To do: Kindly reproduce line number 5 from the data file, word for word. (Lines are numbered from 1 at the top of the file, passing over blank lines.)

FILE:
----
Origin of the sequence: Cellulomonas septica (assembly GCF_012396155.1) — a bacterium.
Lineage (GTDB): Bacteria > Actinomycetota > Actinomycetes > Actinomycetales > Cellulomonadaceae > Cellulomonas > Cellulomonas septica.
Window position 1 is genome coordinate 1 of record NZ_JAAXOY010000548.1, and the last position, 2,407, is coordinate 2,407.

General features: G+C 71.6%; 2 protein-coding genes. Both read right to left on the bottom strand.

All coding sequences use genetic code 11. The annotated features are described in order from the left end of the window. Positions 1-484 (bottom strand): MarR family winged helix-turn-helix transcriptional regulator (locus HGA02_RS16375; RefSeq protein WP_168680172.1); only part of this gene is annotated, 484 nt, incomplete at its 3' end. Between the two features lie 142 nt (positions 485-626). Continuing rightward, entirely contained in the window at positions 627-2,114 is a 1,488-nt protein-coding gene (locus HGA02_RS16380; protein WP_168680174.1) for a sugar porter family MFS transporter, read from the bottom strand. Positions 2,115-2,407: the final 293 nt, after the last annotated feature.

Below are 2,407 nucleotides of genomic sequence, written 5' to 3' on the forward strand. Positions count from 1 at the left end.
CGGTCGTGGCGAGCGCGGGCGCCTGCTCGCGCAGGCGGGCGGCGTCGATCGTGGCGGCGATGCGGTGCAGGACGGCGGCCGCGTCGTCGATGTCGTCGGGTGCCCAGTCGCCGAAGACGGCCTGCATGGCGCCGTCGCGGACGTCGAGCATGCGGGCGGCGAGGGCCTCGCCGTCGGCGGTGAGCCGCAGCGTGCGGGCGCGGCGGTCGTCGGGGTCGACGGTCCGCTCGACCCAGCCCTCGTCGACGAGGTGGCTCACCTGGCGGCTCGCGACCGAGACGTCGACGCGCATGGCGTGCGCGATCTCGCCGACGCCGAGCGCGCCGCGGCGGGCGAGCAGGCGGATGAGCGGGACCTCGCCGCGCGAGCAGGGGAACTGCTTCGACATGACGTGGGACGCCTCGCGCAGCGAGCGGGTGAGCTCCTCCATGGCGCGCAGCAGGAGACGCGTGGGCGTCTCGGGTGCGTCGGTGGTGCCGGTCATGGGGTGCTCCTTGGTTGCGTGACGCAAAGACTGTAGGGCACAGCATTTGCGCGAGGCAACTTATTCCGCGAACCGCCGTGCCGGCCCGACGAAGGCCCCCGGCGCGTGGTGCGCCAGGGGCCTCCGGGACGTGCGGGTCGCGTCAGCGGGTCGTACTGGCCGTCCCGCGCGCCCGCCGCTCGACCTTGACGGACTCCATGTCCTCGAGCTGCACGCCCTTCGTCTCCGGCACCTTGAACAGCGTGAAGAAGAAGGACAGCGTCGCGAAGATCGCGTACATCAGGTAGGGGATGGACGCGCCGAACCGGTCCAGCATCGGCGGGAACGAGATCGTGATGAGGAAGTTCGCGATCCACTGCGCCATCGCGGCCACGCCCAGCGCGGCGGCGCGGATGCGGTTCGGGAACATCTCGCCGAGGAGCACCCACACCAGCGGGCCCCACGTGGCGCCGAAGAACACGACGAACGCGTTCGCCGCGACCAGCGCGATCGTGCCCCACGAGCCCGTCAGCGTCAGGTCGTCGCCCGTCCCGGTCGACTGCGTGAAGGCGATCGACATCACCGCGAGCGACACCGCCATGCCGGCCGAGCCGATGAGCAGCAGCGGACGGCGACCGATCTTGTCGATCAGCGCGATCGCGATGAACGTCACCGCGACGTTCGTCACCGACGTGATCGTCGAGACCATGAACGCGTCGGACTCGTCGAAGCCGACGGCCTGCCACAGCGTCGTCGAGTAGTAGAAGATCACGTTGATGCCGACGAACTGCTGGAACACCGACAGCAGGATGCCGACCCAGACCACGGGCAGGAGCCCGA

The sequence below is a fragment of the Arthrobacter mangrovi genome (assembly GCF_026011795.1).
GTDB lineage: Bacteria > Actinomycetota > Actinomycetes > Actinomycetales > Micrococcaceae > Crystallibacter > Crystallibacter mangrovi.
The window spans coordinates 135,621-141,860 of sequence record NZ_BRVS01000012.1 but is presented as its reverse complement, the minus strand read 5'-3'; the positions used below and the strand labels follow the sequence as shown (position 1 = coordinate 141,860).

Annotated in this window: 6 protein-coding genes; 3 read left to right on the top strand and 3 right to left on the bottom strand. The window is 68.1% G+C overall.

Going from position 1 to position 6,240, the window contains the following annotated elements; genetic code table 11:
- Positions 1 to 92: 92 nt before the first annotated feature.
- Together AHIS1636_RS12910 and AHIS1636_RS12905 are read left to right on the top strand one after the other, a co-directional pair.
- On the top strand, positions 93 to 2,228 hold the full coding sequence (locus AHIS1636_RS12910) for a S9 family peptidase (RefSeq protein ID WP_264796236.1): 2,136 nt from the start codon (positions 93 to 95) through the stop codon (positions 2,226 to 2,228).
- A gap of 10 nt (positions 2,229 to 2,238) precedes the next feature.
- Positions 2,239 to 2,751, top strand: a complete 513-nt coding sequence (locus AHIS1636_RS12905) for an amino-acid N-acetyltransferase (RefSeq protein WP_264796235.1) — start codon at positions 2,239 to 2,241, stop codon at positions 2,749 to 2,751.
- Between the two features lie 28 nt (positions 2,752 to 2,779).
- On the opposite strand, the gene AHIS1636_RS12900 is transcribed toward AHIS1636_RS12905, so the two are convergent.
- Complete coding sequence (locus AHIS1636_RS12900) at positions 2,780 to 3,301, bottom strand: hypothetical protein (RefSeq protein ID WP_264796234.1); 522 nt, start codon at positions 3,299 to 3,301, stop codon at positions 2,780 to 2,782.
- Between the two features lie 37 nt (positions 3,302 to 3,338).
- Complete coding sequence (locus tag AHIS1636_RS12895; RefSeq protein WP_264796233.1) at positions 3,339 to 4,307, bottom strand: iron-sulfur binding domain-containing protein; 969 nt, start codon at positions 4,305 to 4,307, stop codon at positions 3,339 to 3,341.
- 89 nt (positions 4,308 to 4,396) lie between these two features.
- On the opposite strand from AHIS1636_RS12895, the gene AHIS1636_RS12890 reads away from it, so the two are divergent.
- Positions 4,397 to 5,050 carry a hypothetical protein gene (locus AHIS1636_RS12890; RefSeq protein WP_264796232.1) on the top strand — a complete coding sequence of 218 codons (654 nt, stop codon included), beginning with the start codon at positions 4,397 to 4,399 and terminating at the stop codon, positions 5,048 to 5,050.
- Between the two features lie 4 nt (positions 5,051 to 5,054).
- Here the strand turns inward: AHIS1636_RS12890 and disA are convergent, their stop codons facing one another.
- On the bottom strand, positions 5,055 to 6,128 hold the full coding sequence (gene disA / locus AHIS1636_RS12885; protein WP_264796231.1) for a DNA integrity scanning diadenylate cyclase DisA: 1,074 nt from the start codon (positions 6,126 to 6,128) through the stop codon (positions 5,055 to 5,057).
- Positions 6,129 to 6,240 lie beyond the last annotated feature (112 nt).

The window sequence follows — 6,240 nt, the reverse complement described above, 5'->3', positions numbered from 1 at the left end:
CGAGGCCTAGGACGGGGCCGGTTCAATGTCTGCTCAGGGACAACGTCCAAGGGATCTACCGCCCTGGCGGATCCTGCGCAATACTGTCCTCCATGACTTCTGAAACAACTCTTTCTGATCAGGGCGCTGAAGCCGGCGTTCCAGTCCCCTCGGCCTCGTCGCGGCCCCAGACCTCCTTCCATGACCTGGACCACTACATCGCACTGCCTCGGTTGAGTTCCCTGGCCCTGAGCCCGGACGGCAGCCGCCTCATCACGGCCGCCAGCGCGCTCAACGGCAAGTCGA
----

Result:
All coding sequences use genetic code 11. The annotated features are described in order from the left end of the window. Positions 1-484 (bottom strand): MarR family winged helix-turn-helix transcriptional regulator (locus HGA02_RS16375; RefSeq protein WP_168680172.1); only part of this gene is annotated, 484 nt, incomplete at its 3' end. Between the two features lie 142 nt (positions 485-626). Continuing rightward, entirely contained in the window at positions 627-2,114 is a 1,488-nt protein-coding gene (locus HGA02_RS16380; protein WP_168680174.1) for a sugar porter family MFS transporter, read from the bottom strand. Positions 2,115-2,407: the final 293 nt, after the last annotated feature.